On Air Now
The Capital Evening Show With Jimmy Hill 7pm - 10pm
31 January 2019, 08:57
People using social media are more likely to blame victims for online abuse than the perpetrators because they may have become numb to cyber-bullying, new research suggests.
The study by cyber-psychology researchers at Glasgow Caledonian University (GCU) and the University of the West of Scotland (UWS) found there is little public sympathy or support for victims of online abuse.
But they also found people are less likely to be blamed for the abuse and get more sympathy if they are considered more physically or socially attractive.
The research involved creating fake Facebook accounts for an equal number of males and females using common names like John and Monica with basic profile photos.
The number of friends each account had was controlled so as not to affect perceived social attractiveness.
Mundane comments were posted on the fake profiles such as "Roll on 5 o'clock, going out for dinner with my pals", or "Really glad to finish that project at work", and researchers responded with a range of positive, neutral and abusive comments, some as strongly worded as "I hope you die", to make them look like they had come from real people.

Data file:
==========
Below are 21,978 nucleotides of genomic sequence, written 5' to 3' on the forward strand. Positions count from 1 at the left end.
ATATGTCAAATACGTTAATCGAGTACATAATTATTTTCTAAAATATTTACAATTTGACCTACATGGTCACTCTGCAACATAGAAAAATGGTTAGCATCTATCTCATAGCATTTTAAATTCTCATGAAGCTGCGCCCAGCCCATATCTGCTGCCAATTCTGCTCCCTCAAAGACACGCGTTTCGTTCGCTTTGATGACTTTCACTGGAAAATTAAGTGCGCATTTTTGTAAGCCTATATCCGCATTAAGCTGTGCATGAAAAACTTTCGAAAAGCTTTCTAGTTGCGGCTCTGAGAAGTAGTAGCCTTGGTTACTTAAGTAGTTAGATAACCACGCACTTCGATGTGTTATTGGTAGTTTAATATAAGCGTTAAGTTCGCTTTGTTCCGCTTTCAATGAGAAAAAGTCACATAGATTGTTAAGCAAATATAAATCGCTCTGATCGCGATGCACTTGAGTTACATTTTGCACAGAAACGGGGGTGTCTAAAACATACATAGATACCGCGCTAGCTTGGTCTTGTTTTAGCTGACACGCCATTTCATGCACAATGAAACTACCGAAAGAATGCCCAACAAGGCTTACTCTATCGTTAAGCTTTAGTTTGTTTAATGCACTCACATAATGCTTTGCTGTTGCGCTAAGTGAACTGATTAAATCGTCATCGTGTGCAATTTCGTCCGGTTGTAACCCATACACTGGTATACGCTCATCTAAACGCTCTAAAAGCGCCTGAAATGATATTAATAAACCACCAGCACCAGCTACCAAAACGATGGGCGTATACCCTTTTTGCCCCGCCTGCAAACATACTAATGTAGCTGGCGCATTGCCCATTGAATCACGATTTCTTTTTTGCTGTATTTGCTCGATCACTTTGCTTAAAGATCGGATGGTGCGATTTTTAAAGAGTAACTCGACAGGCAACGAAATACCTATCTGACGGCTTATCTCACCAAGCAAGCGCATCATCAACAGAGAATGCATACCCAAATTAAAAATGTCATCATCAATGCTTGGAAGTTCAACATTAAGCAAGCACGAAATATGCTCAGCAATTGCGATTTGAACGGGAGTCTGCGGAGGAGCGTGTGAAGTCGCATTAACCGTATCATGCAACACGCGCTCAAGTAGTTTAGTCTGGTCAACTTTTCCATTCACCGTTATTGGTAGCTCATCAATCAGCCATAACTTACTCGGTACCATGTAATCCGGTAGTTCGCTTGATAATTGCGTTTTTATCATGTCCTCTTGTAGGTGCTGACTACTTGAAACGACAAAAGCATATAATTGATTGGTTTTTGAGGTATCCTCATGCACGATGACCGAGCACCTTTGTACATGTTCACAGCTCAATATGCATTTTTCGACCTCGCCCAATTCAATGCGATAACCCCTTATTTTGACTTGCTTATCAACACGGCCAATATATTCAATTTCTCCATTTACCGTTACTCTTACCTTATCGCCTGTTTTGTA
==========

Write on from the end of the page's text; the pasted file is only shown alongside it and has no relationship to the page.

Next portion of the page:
Researchers then recruited 164 people aged 18-59 who were asked to study each profile and its contents.
They filled out a questionnaire about how much they thought the profile owner was to blame for the abuse and negative comments.
Dr Chris Hand, a lecturer at GCU, said: "We asked the public to rate how much the abuse was the victim's fault and people consistently perceived it was something about them, they were responsible for it or they provoked the abuse even though they've said something as mundane as 'going out for dinner'. It is really quite scary.
"We set out to test the relationship between attractiveness and blame. We found that if someone was more physically or socially attractive, they were less likely to be blamed for the abuse and got more sympathy.
"Our results could be due to an observer desensitisation effect, or that participants interpreted the posts as indicative of friendly 'teasing' or 'banter' within an established social relationship.
"A lot of comments are not horseplay, but malicious, and I think we need to understand how we support people more. Everyone should be able to use social media safely and responsibly, but we don't see that."
Dr Graham Scott from UWS was also involved in the study.
The fake Facebook profiles, created using photo-editing software, were never made live online and no real people were subjected to abuse.
Researchers said all necessary permissions were sought and the study was fully reviewed by a research ethics committee.
They hope the results could be of use to people who support victims of cyber-bullying such as police, teachers and counsellors, and employers.
The research, titled The volume and source of cyber-abuse influences victim blame and perceptions of attractiveness, has been published in the peer-reviewed journal Computers in Human Behaviour.